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#299331 - 03/07/17 07:07 PM Re: Trump and Russia [Re: pdx rick]
Jeffery J. Haas Offline


Pooh-Bah

Registered: 08/03/04
Posts: 12499
Loc: Whittier, California

FORBES:Trump's Wiretap Tweets Raise Risk of Impeachment

This is a defining moment, perhaps THE defining moment.
No, I don't mean Trump's idiotic tweets, I mean the idea, the notion, that this nation seems to be prepared to IGNORE the salient points put forth by Noah Feldman, to wit:

Quote:
"In a rule of law society, government allegations of criminal activity must be followed by proof and prosecution. If not, the government is ruling by innuendo.
Shadowy dictatorships can do that because there is no need for proof. Democracies canít."


What Noah Feldman says demands another question:
Is the United States of America still a nation of laws or have we now become a nation of men instead.

The points made here raise, perhaps for the final time, whether America is a nation of laws or a nation of men.
If America has now proven to be the latter, then there is nothing left worth saving.

And so far, I do not SEE ONE DAMN THING that supports the argument that we are still a nation of laws.
So don't take the easy way out and just accuse me of being Debbie Downer, or buying into hopelessness.
At the very worst, I am operating on a surplus of caution, preparing for the worst while still hoping for the best.
And for me, that concept of "best" merely consists of a revised definition of what America really is.


(I would define Pennsylvania as being red at this time, not blue.)



I COULD choose to just cut out Canada and call Maine, Massachusetts, Vermont, New Hampshire, Connecticut, Rhode Island, New York, New Jersey, Delaware, Maryland, California, Oregon, Washington, Minnesota and Illinois "America" and call the rest "Trumplandia" like it shows on my map.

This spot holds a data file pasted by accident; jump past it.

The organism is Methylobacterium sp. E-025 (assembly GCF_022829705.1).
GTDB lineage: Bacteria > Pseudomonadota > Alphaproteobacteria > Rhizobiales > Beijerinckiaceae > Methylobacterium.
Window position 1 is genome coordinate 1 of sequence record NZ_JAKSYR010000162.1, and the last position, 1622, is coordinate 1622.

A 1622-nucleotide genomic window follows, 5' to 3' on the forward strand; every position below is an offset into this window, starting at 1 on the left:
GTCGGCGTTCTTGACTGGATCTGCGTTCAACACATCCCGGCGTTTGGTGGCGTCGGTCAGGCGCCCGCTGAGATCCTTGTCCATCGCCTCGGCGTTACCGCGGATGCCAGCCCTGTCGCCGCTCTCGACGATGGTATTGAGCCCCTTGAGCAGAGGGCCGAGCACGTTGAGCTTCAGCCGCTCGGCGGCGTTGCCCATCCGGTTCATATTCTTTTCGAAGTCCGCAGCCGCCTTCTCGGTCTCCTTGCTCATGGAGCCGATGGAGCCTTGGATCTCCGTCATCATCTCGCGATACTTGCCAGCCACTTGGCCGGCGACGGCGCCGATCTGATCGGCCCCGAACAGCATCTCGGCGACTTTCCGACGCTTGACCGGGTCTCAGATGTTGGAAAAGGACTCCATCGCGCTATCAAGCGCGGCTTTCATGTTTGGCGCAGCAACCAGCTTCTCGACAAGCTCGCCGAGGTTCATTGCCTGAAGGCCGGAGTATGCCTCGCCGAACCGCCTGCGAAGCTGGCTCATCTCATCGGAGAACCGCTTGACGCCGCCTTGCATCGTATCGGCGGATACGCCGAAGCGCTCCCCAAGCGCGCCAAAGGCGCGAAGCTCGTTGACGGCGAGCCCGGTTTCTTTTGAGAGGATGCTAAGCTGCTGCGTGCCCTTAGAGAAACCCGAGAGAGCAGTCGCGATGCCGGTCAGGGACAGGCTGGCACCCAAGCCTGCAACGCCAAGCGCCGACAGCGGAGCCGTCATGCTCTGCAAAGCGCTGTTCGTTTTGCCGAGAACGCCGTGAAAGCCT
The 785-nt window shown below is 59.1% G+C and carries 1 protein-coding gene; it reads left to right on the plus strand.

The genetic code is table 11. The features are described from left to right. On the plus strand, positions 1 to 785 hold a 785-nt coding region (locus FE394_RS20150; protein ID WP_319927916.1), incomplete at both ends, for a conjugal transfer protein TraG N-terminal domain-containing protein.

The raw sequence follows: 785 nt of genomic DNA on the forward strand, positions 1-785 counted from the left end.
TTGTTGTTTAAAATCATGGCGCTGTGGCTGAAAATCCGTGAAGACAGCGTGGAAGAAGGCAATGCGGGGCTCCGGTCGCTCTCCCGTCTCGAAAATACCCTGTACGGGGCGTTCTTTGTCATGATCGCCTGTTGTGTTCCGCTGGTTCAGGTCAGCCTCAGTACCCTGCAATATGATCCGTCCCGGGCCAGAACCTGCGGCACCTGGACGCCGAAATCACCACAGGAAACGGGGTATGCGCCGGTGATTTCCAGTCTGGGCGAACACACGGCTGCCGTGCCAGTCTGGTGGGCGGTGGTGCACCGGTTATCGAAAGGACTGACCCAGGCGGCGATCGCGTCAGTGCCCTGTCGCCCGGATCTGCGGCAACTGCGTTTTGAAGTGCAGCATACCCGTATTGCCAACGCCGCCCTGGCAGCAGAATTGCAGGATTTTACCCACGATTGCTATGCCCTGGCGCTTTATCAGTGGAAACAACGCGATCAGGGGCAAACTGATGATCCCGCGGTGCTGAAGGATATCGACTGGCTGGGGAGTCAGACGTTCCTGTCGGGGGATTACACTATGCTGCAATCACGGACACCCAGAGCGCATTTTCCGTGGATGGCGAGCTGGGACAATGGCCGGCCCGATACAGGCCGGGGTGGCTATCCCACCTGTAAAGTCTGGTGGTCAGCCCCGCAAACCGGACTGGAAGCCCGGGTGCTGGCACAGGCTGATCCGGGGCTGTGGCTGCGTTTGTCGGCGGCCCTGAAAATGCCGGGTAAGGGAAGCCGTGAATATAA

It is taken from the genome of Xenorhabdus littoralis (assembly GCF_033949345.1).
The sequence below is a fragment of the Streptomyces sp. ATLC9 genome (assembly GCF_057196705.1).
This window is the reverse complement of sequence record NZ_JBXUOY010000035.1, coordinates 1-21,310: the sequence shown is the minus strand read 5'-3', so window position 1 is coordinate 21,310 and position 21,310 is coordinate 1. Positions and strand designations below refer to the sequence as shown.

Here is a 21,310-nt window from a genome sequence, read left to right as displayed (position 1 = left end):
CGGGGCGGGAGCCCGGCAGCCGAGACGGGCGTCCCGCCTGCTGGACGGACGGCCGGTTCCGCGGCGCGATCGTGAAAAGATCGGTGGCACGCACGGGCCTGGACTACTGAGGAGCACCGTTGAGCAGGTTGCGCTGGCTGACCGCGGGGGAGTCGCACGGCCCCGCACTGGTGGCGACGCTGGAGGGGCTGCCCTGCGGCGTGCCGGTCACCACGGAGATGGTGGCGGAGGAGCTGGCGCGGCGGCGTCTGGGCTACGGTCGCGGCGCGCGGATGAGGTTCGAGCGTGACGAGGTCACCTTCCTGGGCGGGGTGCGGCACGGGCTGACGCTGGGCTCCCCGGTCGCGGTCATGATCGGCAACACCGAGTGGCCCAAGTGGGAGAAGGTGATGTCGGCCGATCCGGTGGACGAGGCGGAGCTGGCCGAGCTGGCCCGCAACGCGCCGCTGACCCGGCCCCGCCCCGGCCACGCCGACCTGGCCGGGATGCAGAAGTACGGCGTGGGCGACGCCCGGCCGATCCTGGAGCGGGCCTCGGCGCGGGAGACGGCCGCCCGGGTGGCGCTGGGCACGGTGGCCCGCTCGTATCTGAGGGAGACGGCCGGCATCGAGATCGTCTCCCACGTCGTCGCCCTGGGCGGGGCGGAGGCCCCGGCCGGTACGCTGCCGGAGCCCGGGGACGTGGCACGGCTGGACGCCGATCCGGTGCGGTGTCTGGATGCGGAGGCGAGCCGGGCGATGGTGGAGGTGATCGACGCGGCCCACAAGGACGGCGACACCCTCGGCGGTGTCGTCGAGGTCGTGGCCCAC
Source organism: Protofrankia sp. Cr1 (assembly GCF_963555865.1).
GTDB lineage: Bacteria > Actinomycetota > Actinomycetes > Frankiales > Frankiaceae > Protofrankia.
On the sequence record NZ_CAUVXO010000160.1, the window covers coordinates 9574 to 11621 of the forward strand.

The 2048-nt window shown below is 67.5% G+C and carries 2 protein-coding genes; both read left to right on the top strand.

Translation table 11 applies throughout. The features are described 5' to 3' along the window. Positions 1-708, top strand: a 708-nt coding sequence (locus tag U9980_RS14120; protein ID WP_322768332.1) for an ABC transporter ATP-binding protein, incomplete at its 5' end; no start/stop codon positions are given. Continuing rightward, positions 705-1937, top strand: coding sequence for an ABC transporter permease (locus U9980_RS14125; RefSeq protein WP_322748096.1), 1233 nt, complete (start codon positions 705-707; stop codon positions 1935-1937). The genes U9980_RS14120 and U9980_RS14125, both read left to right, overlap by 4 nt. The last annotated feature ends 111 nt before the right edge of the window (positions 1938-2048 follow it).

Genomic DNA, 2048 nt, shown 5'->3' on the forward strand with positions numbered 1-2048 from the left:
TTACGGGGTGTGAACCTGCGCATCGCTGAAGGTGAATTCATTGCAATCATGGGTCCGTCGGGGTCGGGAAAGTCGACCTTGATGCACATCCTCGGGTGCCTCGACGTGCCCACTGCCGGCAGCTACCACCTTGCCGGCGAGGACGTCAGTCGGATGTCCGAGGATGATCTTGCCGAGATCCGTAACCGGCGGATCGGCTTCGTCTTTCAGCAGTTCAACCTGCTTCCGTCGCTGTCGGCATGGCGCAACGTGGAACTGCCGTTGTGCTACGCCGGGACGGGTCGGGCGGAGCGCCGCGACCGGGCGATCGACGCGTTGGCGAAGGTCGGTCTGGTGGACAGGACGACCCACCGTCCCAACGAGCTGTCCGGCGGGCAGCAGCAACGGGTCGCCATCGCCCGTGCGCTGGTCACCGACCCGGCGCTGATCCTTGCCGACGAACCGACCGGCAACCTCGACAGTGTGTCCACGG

Or I could include Canada in the hopes that Canada might be interested in acquiring some 130 to 140 million new hardworking taxpayers and a helluva lot of natural resources and high tech capabilities.

Either of those are extremely hopeful positions, the former being much more "apple pie American", the latter being a pragmatic and more economically responsible approach to future prosperity.

But the one thing I do KNOW in my heart and soul, is that it's a fact that Trumplandia WILL NEVER EVER make peace with the above parts of the country. They haven't in the 160 years since the Civil War. It's never going to happen.
I love all my dear friends who live down there but I see them as wonderful people who live in a foreign country.
I respect their decision to live there.
I tried my best to BE one of those people for thirteen years and it wasn't enough to measure up to the values that are held dear by a majority of people down there. I was still a Yankee as far as most people were concerned.
Thus, I was still, even after thirteen years, a foreigner.
I've just come to the conclusion that maybe those people were right.

I am no longer interested in trying to save some idiots in Kentucky who are determined to re-segregate schools,
(KY House Bill 151) or save health care for people who voted for the man who is determined to take it away from them, or fight to save a river two thousand miles from my home which had just cleaned up it's oil spills just in time for a law to be passed that allows the same companies to spill even more oil into it all over again, or try to stop a war that apparently GOD TOLD some wealthy men they had every right to start, or hold back gerrymandering which is bound to become enshrined in a state constitution should two more Republican legislators win their seats in the next three weeks, or fight to save overtime in a state that had already taken it from me ten years ago anyway.
We can get rid of Trump. We could get rid of FORTY Trumps.
Oh gee, forty down and forty million left to go?

That is the country they WANT.
I'm saving my humanity for protecting my family, my friends and my loved ones.

It's not that I suddenly hate my country.
I loved America. That country doesn't exist anymore except for a few small pockets with a giant cesspool in the middle.
It's just gone, plain and simple.

Maybe a new America will rise from the ashes, but probably not in my lifetime. Maybe, with a little luck, in my kids lifetimes.
_________________________
The men the American public admire most extravagantly are the most daring liars; the men they detest most violently are those who try to tell them the truth. - H. L. Mencken

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#299334 - 03/07/17 07:17 PM Re: Trump and Russia [Re: Jeffery J. Haas]